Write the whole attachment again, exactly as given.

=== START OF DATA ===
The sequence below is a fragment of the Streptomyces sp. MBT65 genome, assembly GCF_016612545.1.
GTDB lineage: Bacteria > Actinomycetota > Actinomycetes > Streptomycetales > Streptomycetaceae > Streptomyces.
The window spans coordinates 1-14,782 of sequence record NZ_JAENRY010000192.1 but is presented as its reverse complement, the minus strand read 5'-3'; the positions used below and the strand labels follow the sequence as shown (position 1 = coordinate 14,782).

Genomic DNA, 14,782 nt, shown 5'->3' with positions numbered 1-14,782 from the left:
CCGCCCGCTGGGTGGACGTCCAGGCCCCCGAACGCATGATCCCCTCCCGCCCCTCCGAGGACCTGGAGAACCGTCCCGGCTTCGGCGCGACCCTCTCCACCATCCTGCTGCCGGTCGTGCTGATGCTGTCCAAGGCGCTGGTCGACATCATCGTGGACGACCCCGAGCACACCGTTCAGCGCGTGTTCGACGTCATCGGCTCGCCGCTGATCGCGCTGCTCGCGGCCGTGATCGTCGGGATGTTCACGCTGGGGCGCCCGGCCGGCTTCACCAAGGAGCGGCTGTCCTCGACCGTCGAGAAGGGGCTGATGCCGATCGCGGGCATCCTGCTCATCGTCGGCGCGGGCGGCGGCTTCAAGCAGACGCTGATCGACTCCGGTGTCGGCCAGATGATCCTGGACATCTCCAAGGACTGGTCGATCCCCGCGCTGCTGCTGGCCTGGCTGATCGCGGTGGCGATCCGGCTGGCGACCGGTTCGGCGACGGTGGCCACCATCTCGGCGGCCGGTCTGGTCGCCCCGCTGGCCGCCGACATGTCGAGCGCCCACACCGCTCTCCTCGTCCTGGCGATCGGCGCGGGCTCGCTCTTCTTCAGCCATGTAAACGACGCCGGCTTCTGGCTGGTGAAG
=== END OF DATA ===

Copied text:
The sequence below is a fragment of the Streptomyces sp. MBT65 genome, assembly GCF_016612545.1.
GTDB lineage: Bacteria > Actinomycetota > Actinomycetes > Streptomycetales > Streptomycetaceae > Streptomyces.
The window spans coordinates 1-14,782 of sequence record NZ_JAENRY010000192.1 but is presented as its reverse complement, the minus strand read 5'-3'; the positions used below and the strand labels follow the sequence as shown (position 1 = coordinate 14,782).

Genomic DNA, 14,782 nt, shown 5'->3' with positions numbered 1-14,782 from the left:
CCGCCCGCTGGGTGGACGTCCAGGCCCCCGAACGCATGATCCCCTCCCGCCCCTCCGAGGACCTGGAGAACCGTCCCGGCTTCGGCGCGACCCTCTCCACCATCCTGCTGCCGGTCGTGCTGATGCTGTCCAAGGCGCTGGTCGACATCATCGTGGACGACCCCGAGCACACCGTTCAGCGCGTGTTCGACGTCATCGGCTCGCCGCTGATCGCGCTGCTCGCGGCCGTGATCGTCGGGATGTTCACGCTGGGGCGCCCGGCCGGCTTCACCAAGGAGCGGCTGTCCTCGACCGTCGAGAAGGGGCTGATGCCGATCGCGGGCATCCTGCTCATCGTCGGCGCGGGCGGCGGCTTCAAGCAGACGCTGATCGACTCCGGTGTCGGCCAGATGATCCTGGACATCTCCAAGGACTGGTCGATCCCCGCGCTGCTGCTGGCCTGGCTGATCGCGGTGGCGATCCGGCTGGCGACCGGTTCGGCGACGGTGGCCACCATCTCGGCGGCCGGTCTGGTCGCCCCGCTGGCCGCCGACATGTCGAGCGCCCACACCGCTCTCCTCGTCCTGGCGATCGGCGCGGGCTCGCTCTTCTTCAGCCATGTAAACGACGCCGGCTTCTGGCTGGTGAAG